GOES-R IFR Probability fields on 27 June 2016 at 0200, 0400, and then hourly from 0700 through 1300 UTC (Click to enlarge)
Late-day thunderstorms on 26 June 2016 set the scene for the development of fog overnight over southwestern Georgia. The animation above shows the GOES-R IFR Probability fields. An enhancement in the fields that is initially driven by Rapid Refresh Model data showing near-saturation at low levels is apparent at 0200 UTC. As clouds associated with the departing convection dissipate, satellite data could also be used as input into the IFR Probability fields. The toggle below of GOES-13 Brightness Temperature Difference fields (3.9 µm – 10.7 µm), at 0200 and 0400 UTC, shows the appearance of low-level clouds as mid-level and higher clouds (dark in the enhancement used) dissipate. By 0400 UTC, when satellite pixels finally start to suggest low clouds, fog had already started to develop. IFR Probability fields gave an early alert to the possibility of fog development on this day that was not possible from satellite data alone.
GOES-R Cloud Thickness Fields can give a hint to when radiation fog, as in this event, will dissipate in accordance with this scatterplot. The image below shows the GOES-R Cloud Thickness at 1030 UTC, the last field computed before twilight conditions (indeed, the boundary showing that boundary is readily apparent over eastern Georgia), with values exceeding 900 feet in some places over southwest Georgia. Based on the scatterplot, that suggests a dissipation time of just over 2 hours (based on the best fit line, but note the scatter in dissipation times associated with cloud thicknesses of 900 feet: just over an hour to almost 4 hours!) so clear skies would be expected by 1300 UTC. The animation of visible imagery, here, shows that fog persisted just a bit longer than that, dissipating shortly after 1400 UTC. GOES-R Cloud Thickness field is an empirical relationship between 3.9 µm emissivity and cloud thickness that is based on SODAR observations off the west coast. The scatterplot was created based on past observations limited to the southeast part of the US and parts of the Great Plains.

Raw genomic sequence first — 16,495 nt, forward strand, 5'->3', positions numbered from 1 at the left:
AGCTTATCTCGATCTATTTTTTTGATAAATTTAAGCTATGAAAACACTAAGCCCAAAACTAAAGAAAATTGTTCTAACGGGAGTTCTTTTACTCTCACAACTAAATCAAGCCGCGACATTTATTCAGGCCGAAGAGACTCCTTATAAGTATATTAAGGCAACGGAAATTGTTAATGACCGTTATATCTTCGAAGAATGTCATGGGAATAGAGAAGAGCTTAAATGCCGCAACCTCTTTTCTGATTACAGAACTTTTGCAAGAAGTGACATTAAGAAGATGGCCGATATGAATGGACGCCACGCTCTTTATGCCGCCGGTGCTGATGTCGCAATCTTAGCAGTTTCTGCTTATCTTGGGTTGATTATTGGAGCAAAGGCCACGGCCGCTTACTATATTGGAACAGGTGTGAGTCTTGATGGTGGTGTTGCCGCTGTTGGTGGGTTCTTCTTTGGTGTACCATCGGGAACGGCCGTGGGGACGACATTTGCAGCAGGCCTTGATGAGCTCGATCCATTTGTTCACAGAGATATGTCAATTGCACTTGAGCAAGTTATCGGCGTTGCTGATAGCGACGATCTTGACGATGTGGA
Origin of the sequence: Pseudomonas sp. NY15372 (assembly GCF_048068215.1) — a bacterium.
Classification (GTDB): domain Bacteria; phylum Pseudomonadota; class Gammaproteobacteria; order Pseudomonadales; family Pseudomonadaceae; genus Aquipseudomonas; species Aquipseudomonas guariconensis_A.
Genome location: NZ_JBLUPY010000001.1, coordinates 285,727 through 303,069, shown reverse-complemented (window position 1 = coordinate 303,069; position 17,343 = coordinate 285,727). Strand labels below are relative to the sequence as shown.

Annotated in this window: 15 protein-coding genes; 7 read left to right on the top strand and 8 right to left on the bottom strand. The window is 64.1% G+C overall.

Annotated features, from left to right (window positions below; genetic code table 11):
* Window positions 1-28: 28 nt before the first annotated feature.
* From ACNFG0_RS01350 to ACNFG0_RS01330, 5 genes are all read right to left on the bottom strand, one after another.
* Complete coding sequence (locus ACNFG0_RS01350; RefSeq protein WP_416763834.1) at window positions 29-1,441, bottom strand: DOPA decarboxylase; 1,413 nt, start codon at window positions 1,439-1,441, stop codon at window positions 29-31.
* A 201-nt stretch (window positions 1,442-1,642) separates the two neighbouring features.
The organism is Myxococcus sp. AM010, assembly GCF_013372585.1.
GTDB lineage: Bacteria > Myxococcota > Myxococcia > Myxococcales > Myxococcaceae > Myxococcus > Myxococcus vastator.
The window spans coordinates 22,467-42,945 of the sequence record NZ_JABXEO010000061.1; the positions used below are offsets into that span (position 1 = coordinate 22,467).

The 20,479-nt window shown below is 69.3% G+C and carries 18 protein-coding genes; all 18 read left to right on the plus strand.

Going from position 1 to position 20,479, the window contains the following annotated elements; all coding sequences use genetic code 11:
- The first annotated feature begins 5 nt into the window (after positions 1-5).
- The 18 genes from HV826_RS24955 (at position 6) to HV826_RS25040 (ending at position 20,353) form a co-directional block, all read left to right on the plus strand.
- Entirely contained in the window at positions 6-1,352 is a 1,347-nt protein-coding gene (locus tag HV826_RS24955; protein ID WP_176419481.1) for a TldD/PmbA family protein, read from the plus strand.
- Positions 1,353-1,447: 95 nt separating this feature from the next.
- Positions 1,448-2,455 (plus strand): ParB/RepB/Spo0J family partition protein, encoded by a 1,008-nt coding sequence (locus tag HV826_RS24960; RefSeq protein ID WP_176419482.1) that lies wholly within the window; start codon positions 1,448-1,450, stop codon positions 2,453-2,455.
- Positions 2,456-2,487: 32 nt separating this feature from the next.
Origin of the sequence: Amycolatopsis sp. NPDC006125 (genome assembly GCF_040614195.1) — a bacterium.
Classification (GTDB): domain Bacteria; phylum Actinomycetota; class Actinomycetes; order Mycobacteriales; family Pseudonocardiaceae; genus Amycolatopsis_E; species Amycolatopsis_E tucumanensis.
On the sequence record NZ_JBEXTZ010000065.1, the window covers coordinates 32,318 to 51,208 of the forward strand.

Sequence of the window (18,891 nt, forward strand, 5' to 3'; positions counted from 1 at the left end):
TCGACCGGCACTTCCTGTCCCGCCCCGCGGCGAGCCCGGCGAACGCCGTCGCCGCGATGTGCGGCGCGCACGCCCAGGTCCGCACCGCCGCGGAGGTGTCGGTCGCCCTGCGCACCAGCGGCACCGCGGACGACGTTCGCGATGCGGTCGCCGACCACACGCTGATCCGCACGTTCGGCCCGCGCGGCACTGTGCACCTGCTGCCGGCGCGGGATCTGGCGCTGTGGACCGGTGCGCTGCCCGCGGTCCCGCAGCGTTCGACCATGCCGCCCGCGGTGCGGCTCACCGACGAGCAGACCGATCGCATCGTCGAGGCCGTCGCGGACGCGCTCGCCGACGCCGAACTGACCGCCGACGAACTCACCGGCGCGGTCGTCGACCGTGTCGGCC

GOES-13 Cloud Thickness, 1030 UTC on 27 June 2016 (Click to enlarge)
Surface Observations at 1200 UTC on 24 June 2016 (Click to enlarge)
A screen capture from this site at 1215 UTC on 24 June 2016, above, shows IFR Conditions (Red) and Low IFR Conditions (Purple) over the upper Ohio River Valley and surrounding states. The IFR Probability field for the same time, below, shows high probabilities in roughly the same regions that have IFR or Low IFR conditions. The Brightness Temperature Difference field, also displayed in the toggle below, gives little information at this time of day. A benefit of the GOES-R IFR Probability field is that it contains a coherent signal through sunrise.
GOES-R IFR Probability fields and GOES-13 Brightness Temperature Difference Fields (3.9 µm – 10.7 µm) at 1215 UTC on 24 June 2016 (Click to enlarge)
The toggle at 0915 UTC, below, before sunrise, shows a second benefit of IFR Probability fields: a useful signal in regions with cirrus clouds. High clouds, of course, prevent GOES-13 from viewing the development of fog/low stratus near the surface. The Rapid Refresh model data on low-level saturation that are part of the IFR Probability Field computations give quality information in regions of cirrus. In the example below, developing IFR conditions are depicted (the yellow enhancement that shows IFR Probabilities around 40%) over much of northern Kentucky and southern Ohio. This is under a region of cirrus (black in the enhancement used for the brightness temperature difference) north of a convective system that sits over southeastern Kentucky and eastern Tennessee.